Cigna Offers $500 Incentive for Switching to Biosimilars – July 8, 2021 – Citing the slow uptake of biosimilars, insurer Cigna is offering incentives for switching from biologic treatments to biosimilar versions. It is also moving two approved biosimilars for Remicade™ — Avsola™ and Inflectra™ — to preferred status. Biologic medicines represent only 2% of prescriptions, but accounted for 43% of the total invoice-level medicine spending at $211 billion in the US in 2019, Steve Miller, MD, chief clinical officer for Cigna wrote in an article on the company’s website. Plus, specialty drugs accounted for more than half of the total pharmacy spend last year, driven largely by biologic medicines for inflammatory conditions and new treatments for cancer and rare diseases. <Read More>

    NIH Study Associates COVID-19 Surges with Mortality Increases for Patients – July 8, 2021 – A new study authored by scientists at the National Institutes of Health, in collaboration with colleagues at the Centers for Disease Control and Prevention and Harvard University, Boston, and Emory University, Atlanta, suggests that one in four COVID-19 deaths in U.S. hospitals may have been attributed to hospitals strained by surging caseloads. Published in the Annals of Internal Medicine, the analysis looked at data from 150,000 COVID-19 inpatients from 558 U.S. hospitals from March to August of 2020. More than half of those admissions were patients arriving at hospitals during peak COVID-19 surges. <Read More>

    Annual Report to the Nation: Rapid Decrease in Lung Cancer and Melanoma Deaths Lead Overall Continued Decline in Cancer Death Rate – July 8, 2021 – Overall cancer death rates continue to decline in men and women for all racial and ethnic groups in the United States, according to the latest Annual Report to the Nation on the Status of Cancer. During 2001 to 2018, declines in lung cancer death rates accelerated, and death rates for melanoma declined considerably in more recent years, reflecting a substantial increase in survival for metastatic melanoma. However, the report finds that for several other major cancers, including prostate, colorectal and female breast cancers, previous declining trends in death rates slowed or disappeared. <Read More>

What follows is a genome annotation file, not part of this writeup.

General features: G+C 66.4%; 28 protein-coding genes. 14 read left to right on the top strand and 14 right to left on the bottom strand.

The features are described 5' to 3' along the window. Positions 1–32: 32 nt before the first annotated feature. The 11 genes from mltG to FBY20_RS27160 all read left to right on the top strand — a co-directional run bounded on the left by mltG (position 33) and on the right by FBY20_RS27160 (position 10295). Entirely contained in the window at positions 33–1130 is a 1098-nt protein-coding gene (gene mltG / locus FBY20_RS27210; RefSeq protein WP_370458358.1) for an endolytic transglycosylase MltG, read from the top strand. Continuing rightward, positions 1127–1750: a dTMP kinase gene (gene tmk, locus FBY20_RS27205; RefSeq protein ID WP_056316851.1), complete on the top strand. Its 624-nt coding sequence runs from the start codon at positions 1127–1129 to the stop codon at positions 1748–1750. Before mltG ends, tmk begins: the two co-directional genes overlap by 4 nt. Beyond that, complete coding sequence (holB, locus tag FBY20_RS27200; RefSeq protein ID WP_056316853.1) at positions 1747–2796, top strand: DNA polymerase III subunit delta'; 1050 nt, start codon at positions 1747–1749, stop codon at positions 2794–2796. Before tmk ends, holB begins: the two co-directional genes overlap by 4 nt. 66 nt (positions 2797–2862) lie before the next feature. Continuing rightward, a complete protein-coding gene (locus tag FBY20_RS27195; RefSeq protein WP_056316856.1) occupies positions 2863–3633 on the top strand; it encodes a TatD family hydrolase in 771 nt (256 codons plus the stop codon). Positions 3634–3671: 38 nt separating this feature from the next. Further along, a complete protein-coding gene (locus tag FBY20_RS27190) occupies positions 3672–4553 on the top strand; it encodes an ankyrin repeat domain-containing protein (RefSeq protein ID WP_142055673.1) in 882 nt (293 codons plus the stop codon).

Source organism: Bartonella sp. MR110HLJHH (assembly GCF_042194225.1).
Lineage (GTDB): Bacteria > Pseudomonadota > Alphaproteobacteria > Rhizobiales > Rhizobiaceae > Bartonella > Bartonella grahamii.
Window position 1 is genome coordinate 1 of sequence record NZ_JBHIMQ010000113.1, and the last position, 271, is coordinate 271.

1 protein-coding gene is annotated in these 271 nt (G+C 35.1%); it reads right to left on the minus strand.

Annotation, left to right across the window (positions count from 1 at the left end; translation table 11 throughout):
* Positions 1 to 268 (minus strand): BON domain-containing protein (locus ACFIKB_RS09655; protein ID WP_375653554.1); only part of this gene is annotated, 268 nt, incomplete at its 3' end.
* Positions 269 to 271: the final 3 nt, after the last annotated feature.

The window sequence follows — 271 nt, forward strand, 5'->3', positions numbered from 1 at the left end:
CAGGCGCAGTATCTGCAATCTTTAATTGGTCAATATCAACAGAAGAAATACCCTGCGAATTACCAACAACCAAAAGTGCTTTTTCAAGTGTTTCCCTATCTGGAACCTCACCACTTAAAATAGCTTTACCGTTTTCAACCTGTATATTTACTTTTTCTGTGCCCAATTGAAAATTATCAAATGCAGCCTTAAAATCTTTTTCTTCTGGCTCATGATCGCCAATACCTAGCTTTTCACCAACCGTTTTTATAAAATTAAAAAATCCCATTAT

Joint CDC and FDA Statement on Vaccine Boosters – July 8, 2021 – The United States is fortunate to have highly effective vaccines that are widely available for those aged 12 and up. People who are fully vaccinated are protected from severe disease and death, including from the variants currently circulating in the country such as Delta. People who are not vaccinated remain at risk. Virtually all COVID-19 hospitalizations and deaths are among those who are unvaccinated. We encourage Americans who have not yet been vaccinated to get vaccinated as soon as possible to protect themselves and their community. Americans who have been fully vaccinated do not need a booster shot at this time. FDA, CDC, and NIH are engaged in a science-based, rigorous process to consider whether or when a booster might be necessary. <Read More>

    Pharmacist-Led Sun Safety Education Can Expand Skin Cancer Awareness – July 8, 2021 – Skin cancer is diagnosed more each year than all cancers combined, making it the most common cancer in the United States. Ultraviolet (UV) radiation from the sun is responsible for 90% of diagnosed nonmelanoma skin cancer (NMSC). Skin cancer can be prevented by reducing sun exposure and has a 99% 5-year survival rate when detected early. Pharmacists often provide counseling regarding photosensitivity, a common drug adverse effect and are well-versed in over-the-counter products that prevent and treat sunburn. Their position is ideal to educate the public on skin cancer prevention. <Read More>

    Patient Advocacy Organizations Join Forces to Endorse BIOSIM Act – July 7, 2021 – To improve biosimilar utilization, 28 patient advocacy organizations penned a letter of endorsement for HR 2815, a House bill that aims to increase Medicare reimbursement for health systems that prescribe biosimilars to patients. The 60 Plus Association, Allergy and Asthma Network, CancerCare, and Texas Business Group on Health were among the organizations throwing their support behind HR 2815, also known as the Bolstering Innovative Options to Save Immediately on Medicines (BIOSIM) Act. The bill, cosponsored by Representatives Kurt Schrader (D-OR) and Adam Kinzinger (R-IL), would revise the Medicare payment policy to increase a physician’s reimbursement for biosimilars from the average sales price (ASP) of the biosimilar plus 6% to the ASP of the biosimilar plus 8%, providing physicians more of an incentive to prescribe a biosimilar over a reference product. <Read More>